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Paris, France

Paris began as a fortified Celtic (also known as Gallic) settlement on the Ile de la Cite in the 3rd century BC.  It was called Parisii, after the name of the Celtic tribe known as the Parisii. In 52 BC, the Romans conquered it to build a city called Lutetia, which had a population of less than 10,000 people.  The Lutecians left an arena and Roman baths for us to visit today.  Paris' name today was adopted in the 5th century AD, after the first Celtic peoples who lived there, the Parisii.

Lavender Fields of Valensole and Gorge du Verdon

Lavender Fields of Valensole

We stayed in an Airbnb in a small cobblestone village on a hill called Beaumont-de-Pertuis as a base to explore the lavender fields and Gorge du Verdon. Beaumont-de-Pertuis is a quiet town of young families and beautiful views of surrounding vineyards where the grocery store and boulangerie took a 4-hour siesta break and were closed by 7pm. We had hoped to encounter some lavender fields around this little town, but when that didn't pan out, we ventured towards Valensole.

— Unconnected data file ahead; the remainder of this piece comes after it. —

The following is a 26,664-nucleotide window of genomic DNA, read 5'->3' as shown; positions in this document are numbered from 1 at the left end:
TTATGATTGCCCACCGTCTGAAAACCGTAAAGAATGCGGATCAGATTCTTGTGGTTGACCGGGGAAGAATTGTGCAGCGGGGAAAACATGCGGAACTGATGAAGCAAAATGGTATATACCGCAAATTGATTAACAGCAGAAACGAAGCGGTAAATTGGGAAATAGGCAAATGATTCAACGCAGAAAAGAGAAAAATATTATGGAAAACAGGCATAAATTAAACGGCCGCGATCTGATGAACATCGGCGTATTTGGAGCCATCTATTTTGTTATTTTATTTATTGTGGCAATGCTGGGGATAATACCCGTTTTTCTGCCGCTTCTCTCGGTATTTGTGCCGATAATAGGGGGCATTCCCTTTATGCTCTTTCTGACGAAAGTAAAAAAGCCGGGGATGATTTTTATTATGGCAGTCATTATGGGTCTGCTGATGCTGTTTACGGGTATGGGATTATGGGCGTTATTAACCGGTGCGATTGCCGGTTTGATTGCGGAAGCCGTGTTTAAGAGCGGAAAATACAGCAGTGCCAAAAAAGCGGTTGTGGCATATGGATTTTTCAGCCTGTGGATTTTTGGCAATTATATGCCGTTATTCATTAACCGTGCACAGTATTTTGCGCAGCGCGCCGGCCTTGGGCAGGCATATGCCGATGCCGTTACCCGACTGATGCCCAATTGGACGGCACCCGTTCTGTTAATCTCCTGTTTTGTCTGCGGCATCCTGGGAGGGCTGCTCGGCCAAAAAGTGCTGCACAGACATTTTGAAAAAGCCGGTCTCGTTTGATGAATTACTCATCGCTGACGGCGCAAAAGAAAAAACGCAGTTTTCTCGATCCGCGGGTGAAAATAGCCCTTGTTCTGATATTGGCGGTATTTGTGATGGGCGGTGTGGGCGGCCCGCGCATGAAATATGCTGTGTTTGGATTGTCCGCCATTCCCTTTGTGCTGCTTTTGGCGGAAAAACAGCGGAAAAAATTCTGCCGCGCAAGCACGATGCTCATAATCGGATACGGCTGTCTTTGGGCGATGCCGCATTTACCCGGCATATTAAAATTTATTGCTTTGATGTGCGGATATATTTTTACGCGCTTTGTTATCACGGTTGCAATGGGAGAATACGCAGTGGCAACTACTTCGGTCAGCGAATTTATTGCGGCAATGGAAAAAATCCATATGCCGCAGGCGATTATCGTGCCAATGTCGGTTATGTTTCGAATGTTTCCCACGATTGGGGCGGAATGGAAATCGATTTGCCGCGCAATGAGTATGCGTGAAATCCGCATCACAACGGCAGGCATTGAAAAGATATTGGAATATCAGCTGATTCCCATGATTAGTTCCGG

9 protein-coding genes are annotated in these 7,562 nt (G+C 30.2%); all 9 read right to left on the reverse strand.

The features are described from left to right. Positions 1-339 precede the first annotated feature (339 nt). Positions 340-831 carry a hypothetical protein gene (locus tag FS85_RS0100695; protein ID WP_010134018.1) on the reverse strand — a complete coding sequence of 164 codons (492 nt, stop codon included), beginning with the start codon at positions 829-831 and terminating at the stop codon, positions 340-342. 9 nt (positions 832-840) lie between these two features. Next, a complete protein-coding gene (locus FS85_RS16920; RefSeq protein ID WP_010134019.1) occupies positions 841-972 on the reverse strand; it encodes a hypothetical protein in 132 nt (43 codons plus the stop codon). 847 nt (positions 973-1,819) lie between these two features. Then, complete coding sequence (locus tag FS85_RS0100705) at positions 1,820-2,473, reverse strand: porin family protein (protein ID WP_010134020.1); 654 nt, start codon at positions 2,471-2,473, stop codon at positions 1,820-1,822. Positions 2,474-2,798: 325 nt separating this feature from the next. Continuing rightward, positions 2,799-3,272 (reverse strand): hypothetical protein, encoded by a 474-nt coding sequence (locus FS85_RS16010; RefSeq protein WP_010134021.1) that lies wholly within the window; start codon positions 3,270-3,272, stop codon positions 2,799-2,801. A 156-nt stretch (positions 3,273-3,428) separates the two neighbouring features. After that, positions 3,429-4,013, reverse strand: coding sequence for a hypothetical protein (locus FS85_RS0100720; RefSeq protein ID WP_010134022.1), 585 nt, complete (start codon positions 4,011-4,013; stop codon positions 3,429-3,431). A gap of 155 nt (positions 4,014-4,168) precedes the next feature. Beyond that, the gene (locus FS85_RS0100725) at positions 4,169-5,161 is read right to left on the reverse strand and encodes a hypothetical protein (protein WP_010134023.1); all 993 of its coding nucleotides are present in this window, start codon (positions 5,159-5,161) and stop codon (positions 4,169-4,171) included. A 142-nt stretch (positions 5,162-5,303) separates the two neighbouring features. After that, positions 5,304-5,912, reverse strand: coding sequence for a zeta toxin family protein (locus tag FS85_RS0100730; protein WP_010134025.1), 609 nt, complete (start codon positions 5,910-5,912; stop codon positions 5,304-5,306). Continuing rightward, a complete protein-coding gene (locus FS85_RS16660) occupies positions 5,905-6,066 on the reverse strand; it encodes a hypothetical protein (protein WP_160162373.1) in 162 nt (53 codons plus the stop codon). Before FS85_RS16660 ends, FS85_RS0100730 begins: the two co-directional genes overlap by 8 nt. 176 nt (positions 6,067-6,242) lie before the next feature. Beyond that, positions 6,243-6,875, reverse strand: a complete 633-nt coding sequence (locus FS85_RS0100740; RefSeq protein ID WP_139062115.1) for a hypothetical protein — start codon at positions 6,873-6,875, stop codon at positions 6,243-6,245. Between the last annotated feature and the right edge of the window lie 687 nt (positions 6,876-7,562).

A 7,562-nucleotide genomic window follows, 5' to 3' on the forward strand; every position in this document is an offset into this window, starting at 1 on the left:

Nimes and Pont du Gard

Nimes, France

Nimes is an ancient town in the south of France. It was known as the Rome of France in Roman times. Much is left of the Roman era here: a Roman arena, parts of a Roman wall, tower, city gates on a Roman road and a temple or two. 

Calanques, Cassis, France

Calanque d’en Vau hike, Cassis, France

The Calanques are steep white cliffs jutting out of the Mediterranean Sea in finger like inlets. We started our hike near the seaside town of Cassis, at the Presqu’il where a large parking lot charged 8 EU for day parking. There was some street parking along the way but none that was available when we were there.

Pyrenees (Gavarnie), Camargue and Toulouse

Cirque de Gavarnie, Gavarnie (French Pyrenees)

My pictures don't do justice to the scale of the Cirque de Gavarnie in the French Pyrenees. At 8 miles rt with 1400 ft elev gain, it was a nice day hike, after a 3 hour drive from Toulouse. The Cirque de Gavarnie consists of about 12-15 tall waterfalls cascading 1000 feet from the top of the wall to the snowy bottom of the wall. The water from all the falls seem to converge at the bottom, near the Hotel de Cirque, in a blue gushing stream. The cirque also contains Europe's largest waterfalls at 1385ft, called Grand Cascades, on the left side of the cirque when walking towards it.  We met a flock (or two) of sheep along the way.